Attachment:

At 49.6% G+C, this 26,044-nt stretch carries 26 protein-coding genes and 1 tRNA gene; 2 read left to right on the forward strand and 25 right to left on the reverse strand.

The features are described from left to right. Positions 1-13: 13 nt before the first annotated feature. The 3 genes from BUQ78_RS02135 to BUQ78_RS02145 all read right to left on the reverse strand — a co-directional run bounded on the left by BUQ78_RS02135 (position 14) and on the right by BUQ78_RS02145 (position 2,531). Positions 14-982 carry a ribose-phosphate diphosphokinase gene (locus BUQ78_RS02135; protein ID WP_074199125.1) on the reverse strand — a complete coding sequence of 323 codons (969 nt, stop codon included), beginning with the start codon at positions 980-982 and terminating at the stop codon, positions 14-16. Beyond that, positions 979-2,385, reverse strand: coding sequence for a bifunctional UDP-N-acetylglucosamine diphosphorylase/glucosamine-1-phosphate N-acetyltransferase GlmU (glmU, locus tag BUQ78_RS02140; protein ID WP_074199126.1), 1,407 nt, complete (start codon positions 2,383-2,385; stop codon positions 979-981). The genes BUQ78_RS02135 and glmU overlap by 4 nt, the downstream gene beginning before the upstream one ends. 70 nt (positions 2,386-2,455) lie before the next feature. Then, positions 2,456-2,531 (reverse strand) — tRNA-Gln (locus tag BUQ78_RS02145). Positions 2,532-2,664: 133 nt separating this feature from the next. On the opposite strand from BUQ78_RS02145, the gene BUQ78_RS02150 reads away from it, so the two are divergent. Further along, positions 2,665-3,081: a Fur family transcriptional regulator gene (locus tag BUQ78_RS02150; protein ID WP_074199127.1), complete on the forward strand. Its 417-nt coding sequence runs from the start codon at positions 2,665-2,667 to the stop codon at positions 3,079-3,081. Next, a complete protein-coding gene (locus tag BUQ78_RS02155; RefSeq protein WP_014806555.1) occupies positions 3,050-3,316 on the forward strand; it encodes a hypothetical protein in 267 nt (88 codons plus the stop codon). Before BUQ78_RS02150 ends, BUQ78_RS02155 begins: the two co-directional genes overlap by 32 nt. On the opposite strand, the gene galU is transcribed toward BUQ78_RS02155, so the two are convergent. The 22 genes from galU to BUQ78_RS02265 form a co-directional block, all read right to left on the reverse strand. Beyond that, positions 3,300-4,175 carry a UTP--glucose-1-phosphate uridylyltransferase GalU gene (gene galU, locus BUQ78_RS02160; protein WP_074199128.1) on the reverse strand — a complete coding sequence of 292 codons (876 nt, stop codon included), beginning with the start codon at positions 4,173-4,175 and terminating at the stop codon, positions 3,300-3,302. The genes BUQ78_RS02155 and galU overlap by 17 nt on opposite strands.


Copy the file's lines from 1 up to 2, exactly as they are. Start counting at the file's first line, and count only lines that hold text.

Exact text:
At 49.6% G+C, this 26,044-nt stretch carries 26 protein-coding genes and 1 tRNA gene; 2 read left to right on the forward strand and 25 right to left on the reverse strand.

The features are described from left to right. Positions 1-13: 13 nt before the first annotated feature. The 3 genes from BUQ78_RS02135 to BUQ78_RS02145 all read right to left on the reverse strand — a co-directional run bounded on the left by BUQ78_RS02135 (position 14) and on the right by BUQ78_RS02145 (position 2,531). Positions 14-982 carry a ribose-phosphate diphosphokinase gene (locus BUQ78_RS02135; protein ID WP_074199125.1) on the reverse strand — a complete coding sequence of 323 codons (969 nt, stop codon included), beginning with the start codon at positions 980-982 and terminating at the stop codon, positions 14-16. Beyond that, positions 979-2,385, reverse strand: coding sequence for a bifunctional UDP-N-acetylglucosamine diphosphorylase/glucosamine-1-phosphate N-acetyltransferase GlmU (glmU, locus tag BUQ78_RS02140; protein ID WP_074199126.1), 1,407 nt, complete (start codon positions 2,383-2,385; stop codon positions 979-981). The genes BUQ78_RS02135 and glmU overlap by 4 nt, the downstream gene beginning before the upstream one ends. 70 nt (positions 2,386-2,455) lie before the next feature. Then, positions 2,456-2,531 (reverse strand) — tRNA-Gln (locus tag BUQ78_RS02145). Positions 2,532-2,664: 133 nt separating this feature from the next. On the opposite strand from BUQ78_RS02145, the gene BUQ78_RS02150 reads away from it, so the two are divergent. Further along, positions 2,665-3,081: a Fur family transcriptional regulator gene (locus tag BUQ78_RS02150; protein ID WP_074199127.1), complete on the forward strand. Its 417-nt coding sequence runs from the start codon at positions 2,665-2,667 to the stop codon at positions 3,079-3,081. Next, a complete protein-coding gene (locus tag BUQ78_RS02155; RefSeq protein WP_014806555.1) occupies positions 3,050-3,316 on the forward strand; it encodes a hypothetical protein in 267 nt (88 codons plus the stop codon). Before BUQ78_RS02150 ends, BUQ78_RS02155 begins: the two co-directional genes overlap by 32 nt. On the opposite strand, the gene galU is transcribed toward BUQ78_RS02155, so the two are convergent. The 22 genes from galU to BUQ78_RS02265 form a co-directional block, all read right to left on the reverse strand. Beyond that, positions 3,300-4,175 carry a UTP--glucose-1-phosphate uridylyltransferase GalU gene (gene galU, locus BUQ78_RS02160; protein WP_074199128.1) on the reverse strand — a complete coding sequence of 292 codons (876 nt, stop codon included), beginning with the start codon at positions 4,173-4,175 and terminating at the stop codon, positions 3,300-3,302. The genes BUQ78_RS02155 and galU overlap by 17 nt on opposite strands.